Securing One's Assets for the Road Ahead - Kentucky Farm Bureau

Securing One's Assets for the Road Ahead

Posted on Jul 9, 2024

The quote, “Nothing is certain but death and taxes,” is often attributed to Benjamin Franklin. However, it can be applied to everyone, in one way or another.  

Having the proper arrangements in place that will ensure assets, be they places or personal property, will be distributed according to the will of the owner, can help with the decision-making processes at a difficult time. One sure way to make that happen is with the help of estate planners.

Kentucky Farm Bureau offers estate planning as a member benefit but often members are surprised to learn about that, according to Josh Wilson, one of the two KFB estate planners who serve the state.

“There have been estate planners with Farm Bureau dating back to the early ‘70’s, but I think some people are still surprised about that,” he said. “However, most clients we sit down with and talk to one-on-one come from the local agent as a referral. We are not attorneys nor are we CPA’s but we do work closely with these other advisors with the goal of doing all we can to put each client in a better position.”

Once that referral happens, Wilson, along with his counterpart Brent Hall, can speak with a member about their wishes and the tools that are available to ensure their requests are secure.

“A person works their whole life to gain the assets they have and will want to build a plan that is their own,” Wilson said. “And everybody's plan is going to be an individual and is not going to be the same thing as someone else. But if you don't make a decision to make a plan of your own when the time comes, the state has got one for us, and typically, that's not the best outcome.”

Basically, estate planning involves the management of distribution for a person’s assets to ensure they that go where that person wants when they pass away, Hall noted.

“Many people may have a will but there are also other things involved with estate planning; a trust would be one of them,” he said. “A trust is a legal document that arranges for a trustee to these assets on behalf of the beneficiary. It can be used for different purposes such as supporting probate, minimizing estate taxes, or providing the needs of beneficiaries.”

 Many people also have a power of attorney document which grants someone the authority to make financial or healthcare decisions on their behalf, in the event that person is unable to do so.

Hall added that estate taxes are a big part of what the estate planners help with, as well.

“Estate planning can help minimize those taxes that may be imposed on somebody when they pass away, ensuring that more of your assets go to your chosen beneficiaries,” he said.

From an agricultural perspective, and in making sure the family farm remains a farm and in the hands of the right people, having the details within one’s estate plan is a way to keep these operations in business for generations to come.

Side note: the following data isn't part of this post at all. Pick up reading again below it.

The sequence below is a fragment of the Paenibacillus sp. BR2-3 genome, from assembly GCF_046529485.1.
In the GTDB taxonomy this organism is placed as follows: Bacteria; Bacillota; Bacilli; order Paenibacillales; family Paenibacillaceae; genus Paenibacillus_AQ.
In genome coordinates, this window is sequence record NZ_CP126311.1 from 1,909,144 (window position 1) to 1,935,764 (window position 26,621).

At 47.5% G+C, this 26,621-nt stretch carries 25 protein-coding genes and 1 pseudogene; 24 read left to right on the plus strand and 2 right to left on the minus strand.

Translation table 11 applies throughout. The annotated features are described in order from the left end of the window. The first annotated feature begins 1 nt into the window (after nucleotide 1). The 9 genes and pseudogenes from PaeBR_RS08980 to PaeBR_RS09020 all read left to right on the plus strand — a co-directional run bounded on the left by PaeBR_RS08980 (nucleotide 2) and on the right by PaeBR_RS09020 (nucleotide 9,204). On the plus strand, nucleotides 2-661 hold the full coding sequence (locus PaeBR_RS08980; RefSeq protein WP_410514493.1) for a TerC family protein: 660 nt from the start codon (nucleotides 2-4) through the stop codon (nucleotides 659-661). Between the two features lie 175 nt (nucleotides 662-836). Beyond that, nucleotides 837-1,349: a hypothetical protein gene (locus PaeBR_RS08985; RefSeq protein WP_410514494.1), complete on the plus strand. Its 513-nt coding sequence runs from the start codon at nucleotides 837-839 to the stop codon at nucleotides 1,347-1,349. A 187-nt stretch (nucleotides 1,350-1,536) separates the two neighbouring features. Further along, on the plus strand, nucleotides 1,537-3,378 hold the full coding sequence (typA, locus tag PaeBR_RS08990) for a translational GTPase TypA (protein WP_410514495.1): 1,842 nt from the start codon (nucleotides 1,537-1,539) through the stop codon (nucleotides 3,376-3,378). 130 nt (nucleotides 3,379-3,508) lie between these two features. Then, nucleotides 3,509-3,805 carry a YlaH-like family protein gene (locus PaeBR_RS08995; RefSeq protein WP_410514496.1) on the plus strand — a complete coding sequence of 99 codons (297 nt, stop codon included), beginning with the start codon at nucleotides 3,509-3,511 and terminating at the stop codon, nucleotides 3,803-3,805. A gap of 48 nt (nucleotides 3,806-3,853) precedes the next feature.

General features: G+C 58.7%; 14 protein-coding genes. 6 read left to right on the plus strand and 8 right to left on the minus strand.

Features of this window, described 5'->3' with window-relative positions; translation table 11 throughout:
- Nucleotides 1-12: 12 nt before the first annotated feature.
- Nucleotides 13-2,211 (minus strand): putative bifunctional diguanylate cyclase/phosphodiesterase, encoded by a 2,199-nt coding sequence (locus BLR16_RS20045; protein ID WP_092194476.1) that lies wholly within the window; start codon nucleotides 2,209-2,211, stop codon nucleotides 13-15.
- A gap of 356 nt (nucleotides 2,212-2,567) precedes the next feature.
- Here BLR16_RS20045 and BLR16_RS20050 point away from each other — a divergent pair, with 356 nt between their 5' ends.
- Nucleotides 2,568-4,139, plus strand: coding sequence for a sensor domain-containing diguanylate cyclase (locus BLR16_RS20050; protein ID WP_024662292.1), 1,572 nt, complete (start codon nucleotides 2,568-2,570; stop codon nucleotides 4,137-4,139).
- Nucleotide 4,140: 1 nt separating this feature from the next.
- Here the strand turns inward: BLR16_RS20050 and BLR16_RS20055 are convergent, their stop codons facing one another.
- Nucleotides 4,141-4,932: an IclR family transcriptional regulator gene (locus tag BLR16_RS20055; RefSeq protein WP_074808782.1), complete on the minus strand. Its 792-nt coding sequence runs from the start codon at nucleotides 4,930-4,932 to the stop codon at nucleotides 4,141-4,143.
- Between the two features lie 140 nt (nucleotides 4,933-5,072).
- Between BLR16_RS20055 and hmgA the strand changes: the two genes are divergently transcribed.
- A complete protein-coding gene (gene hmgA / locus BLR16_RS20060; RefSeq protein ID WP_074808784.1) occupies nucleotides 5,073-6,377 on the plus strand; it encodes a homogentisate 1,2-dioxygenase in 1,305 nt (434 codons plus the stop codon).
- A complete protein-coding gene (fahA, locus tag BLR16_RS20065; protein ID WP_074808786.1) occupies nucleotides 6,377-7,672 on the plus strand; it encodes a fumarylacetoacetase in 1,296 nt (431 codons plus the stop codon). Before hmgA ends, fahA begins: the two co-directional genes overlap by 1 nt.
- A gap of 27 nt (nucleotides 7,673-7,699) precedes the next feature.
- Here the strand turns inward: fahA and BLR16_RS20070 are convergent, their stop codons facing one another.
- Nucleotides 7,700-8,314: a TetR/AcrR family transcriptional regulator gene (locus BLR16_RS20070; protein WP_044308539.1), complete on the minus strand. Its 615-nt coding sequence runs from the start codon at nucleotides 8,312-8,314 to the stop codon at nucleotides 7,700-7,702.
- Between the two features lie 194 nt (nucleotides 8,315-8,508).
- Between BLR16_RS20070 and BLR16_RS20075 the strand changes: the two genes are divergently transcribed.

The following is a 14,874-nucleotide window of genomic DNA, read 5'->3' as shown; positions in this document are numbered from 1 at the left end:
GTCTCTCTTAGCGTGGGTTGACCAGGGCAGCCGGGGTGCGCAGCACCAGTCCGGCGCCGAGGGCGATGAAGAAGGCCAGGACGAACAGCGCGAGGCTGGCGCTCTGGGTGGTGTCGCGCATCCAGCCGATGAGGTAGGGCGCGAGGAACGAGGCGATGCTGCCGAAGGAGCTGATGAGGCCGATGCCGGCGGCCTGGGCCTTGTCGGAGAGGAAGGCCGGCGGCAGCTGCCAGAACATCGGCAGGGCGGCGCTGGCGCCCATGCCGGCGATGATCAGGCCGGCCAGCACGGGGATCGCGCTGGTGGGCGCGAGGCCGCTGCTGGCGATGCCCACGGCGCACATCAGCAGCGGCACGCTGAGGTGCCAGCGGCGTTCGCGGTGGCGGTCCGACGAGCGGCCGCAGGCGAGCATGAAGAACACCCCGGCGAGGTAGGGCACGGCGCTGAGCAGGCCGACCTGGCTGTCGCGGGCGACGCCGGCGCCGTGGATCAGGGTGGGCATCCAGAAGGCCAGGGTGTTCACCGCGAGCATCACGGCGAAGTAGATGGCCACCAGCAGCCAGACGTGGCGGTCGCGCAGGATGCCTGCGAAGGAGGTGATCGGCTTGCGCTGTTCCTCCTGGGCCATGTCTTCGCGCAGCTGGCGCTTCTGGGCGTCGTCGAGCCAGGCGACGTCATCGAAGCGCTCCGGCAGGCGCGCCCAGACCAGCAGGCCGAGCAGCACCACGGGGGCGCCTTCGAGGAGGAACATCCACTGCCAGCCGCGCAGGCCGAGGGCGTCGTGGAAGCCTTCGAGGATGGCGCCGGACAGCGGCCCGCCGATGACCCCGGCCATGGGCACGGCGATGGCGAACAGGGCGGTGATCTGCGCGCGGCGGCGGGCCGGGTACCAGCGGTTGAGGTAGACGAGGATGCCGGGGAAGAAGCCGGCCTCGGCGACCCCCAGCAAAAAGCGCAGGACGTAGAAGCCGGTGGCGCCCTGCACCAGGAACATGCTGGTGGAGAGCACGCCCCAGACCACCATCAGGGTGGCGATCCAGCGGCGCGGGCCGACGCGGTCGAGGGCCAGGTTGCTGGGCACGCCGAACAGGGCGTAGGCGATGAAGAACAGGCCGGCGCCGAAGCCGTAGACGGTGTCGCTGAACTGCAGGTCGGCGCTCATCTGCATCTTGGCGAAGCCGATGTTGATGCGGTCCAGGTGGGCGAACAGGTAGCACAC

KFB is moving forward with its Kentucky Farmland Transition Initiative which helps farm owners find available resources that help to keep their farms as farms. Estate planning is one resource that could be utilized to ensure that happens.

“The best thing, in my opinion for a farm family to do, especially to protect that farmland, is trust-based planning as opposed to a will,” Wilson said. “It does a couple of things. It gives the family, or the next generation, asset protection. So, if they're sued on a personal level, the farm's still going to be protected, and they're still going to be able to use that farm for an income source. But it also makes it harder to sell based on what kind of stipulations or guidelines you put into that trust. Setting up a trust really gives you control of those assets even after you're gone. It's a great way to protect that family farm for the next generations.”

Another advantage is when a farm is put into a trust the step-up basis is still retained at death. Current step-up basis law allows heirs to step up their cost basis on inherited property to match the value on the date of the previous owner’s death, meaning that only capital gains above that point could ever be subject to income taxes.

If the beneficiary has to sell for some reason, they're not having to pay quite the same amount in capital gains taxes, Wilson emphasized.

“Our job is to figure out how to transition this over to the next generation when looking at farms that have been in the family for years,” he said.

Hall pointed out how much more valuable land is today making estate planning all the more important.

“Land now is worth a lot more than it was two generations ago and planning to protect those assets from creditors, taxes, and possibly potential family members who want to try to disrupt the farm is important,” he said. “If somebody such as a parent passes away, and they have two other children who just want the financial value of the farm. It puts a burden on a child who wants to continue that farm. So, we work with our clients to ensure things like that don’t happen.”

Looking at transferring a farm after someone passes away, especially from a tax perspective, having a plan in place can help to avoid many issues associated with that transition.

“A lot of times these farms are worth so much money nowadays, and many times they have an estate tax problem,” Hall said. “It could come to the point where you may have a generation that's going to have to borrow money or sell a portion of the farm just to cover the estate taxes. There are many ways around that and a lot of things that we do as an estate planner that will protect them.”

To begin the process of estate planning, both Wilson and Hall recommend members reach out to their local KFB agent to get the process started.


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